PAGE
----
The army does not intend to change its rules on women singing at military ceremonies or to exempt religious soldiers from attending these ceremonies, despite pleas to the chief of staff from both of Israel's chief rabbis and the public storm that erupted last week after four religious cadets were ousted from officer candidate school (Bahad 1 ) over this issue.
However, the army does intend to issue new guidelines aimed at clarifying the rules and will also make much greater efforts to explain them to soldiers, in the hope of preventing future such incidents.
A week ago, nine religious cadets walked out of an evening seminar on the legacy of Operation Cast Lead in Gaza in 2008 when a band comprising two male and two female vocalists took the stage to sing. Col. Eran Niv, the commander of Bahad 1, later decided to expel four of them, after they said they would do the same again even though they understood that it constituted disobeying an order, and would thus lead to their ouster.
But after investigating the issue, the army concluded that there is widespread confusion over what the rules for "appropriate integration" of women into the Israel Defense Forces do and do not allow. For instance, the rules prohibit religious soldiers from boycotting "professional" events that include female vocalists, but not "cultural" events. Moreover, rabbis disagree over whether and under what circumstances it is religiously forbidden for men to listen to women sing, and the IDF rabbinate has not clarified its stance on this issue.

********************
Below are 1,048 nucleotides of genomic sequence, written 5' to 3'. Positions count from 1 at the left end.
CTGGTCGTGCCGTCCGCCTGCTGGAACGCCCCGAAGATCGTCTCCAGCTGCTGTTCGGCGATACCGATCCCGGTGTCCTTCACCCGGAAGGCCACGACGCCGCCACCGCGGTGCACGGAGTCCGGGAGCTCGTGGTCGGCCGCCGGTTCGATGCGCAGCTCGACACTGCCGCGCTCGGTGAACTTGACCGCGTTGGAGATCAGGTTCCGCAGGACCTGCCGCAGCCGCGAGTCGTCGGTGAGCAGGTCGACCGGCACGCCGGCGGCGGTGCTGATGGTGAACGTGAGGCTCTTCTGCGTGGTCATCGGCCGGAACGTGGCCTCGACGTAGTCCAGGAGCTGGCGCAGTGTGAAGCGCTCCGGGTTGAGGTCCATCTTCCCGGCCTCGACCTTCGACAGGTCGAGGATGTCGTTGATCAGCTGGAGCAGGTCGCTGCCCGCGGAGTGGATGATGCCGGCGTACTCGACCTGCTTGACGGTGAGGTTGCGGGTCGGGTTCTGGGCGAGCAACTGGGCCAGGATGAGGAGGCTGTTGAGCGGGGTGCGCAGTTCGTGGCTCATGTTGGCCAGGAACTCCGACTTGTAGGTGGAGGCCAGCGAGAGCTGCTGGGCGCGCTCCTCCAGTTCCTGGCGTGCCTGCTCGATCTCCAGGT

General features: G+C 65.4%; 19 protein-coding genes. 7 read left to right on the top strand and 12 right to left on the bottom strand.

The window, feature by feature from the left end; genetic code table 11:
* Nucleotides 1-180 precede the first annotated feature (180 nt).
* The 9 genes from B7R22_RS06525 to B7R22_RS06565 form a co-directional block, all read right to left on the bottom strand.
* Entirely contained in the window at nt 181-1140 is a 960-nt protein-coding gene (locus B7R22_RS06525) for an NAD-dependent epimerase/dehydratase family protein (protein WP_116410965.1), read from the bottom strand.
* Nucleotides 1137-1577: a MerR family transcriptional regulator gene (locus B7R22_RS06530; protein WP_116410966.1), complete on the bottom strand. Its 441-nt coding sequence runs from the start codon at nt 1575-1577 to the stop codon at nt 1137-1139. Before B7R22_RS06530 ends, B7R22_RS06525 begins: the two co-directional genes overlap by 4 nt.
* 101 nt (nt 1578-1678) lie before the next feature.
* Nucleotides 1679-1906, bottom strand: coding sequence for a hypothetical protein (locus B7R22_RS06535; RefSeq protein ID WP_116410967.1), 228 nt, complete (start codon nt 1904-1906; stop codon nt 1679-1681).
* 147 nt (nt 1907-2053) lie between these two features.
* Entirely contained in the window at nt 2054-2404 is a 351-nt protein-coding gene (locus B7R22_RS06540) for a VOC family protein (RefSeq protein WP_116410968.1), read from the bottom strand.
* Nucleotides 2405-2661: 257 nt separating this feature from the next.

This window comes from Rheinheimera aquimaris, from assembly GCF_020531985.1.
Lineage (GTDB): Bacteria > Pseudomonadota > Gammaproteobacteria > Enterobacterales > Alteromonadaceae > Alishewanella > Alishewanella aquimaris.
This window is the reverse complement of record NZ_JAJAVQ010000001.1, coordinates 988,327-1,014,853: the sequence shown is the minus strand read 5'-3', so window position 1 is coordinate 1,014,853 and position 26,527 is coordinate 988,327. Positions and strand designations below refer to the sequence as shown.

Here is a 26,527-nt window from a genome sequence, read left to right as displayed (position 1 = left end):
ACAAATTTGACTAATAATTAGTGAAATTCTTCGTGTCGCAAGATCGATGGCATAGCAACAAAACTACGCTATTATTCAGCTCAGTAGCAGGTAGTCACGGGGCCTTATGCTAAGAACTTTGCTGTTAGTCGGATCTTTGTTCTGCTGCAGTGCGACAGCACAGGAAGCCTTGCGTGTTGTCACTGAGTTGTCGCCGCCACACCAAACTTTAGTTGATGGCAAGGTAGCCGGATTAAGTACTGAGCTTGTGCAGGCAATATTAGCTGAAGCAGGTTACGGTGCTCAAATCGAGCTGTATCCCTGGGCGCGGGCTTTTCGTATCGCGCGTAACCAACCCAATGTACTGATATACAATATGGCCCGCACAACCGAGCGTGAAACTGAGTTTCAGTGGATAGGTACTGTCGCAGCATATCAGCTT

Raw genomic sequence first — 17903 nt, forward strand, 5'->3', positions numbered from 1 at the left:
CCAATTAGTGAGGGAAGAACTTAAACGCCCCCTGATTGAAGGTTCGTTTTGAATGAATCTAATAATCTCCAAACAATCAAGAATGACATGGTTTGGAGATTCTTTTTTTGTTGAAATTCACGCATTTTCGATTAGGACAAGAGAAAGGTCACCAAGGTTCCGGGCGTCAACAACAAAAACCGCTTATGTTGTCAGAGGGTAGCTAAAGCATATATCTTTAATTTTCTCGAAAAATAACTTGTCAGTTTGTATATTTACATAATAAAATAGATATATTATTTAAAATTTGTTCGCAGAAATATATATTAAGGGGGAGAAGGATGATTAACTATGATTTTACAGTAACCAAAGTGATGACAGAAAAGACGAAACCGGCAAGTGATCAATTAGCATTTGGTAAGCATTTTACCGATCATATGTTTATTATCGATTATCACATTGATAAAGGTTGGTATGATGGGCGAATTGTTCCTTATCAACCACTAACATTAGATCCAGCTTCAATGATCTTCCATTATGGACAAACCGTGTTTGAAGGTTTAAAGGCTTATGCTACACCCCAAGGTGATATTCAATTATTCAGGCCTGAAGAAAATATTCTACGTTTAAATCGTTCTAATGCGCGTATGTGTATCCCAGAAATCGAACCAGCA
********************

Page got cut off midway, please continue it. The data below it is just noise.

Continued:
"The enormous rise in the proportion of religious soldiers in combat units necessitates more detailed regulation of this issue," a senior officer told Haaretz. "In the current [officers'] course, the proportion of religious cadets is 42 percent. Every person of faith must receive minimal consideration of his needs from the IDF. But if I grant everyone their maximum demands, I'll have anything but a well-run organization."
Officers familiar with last week's incident said they are convinced the nine cadets who left did so out of genuine religious conviction, not as a provocation. Nevertheless, they added, soldiers must obey orders unless an order is patently illegal - which this one clearly wasn't from the perspective of civil law, even if the cadets deemed it a violation of religious law.
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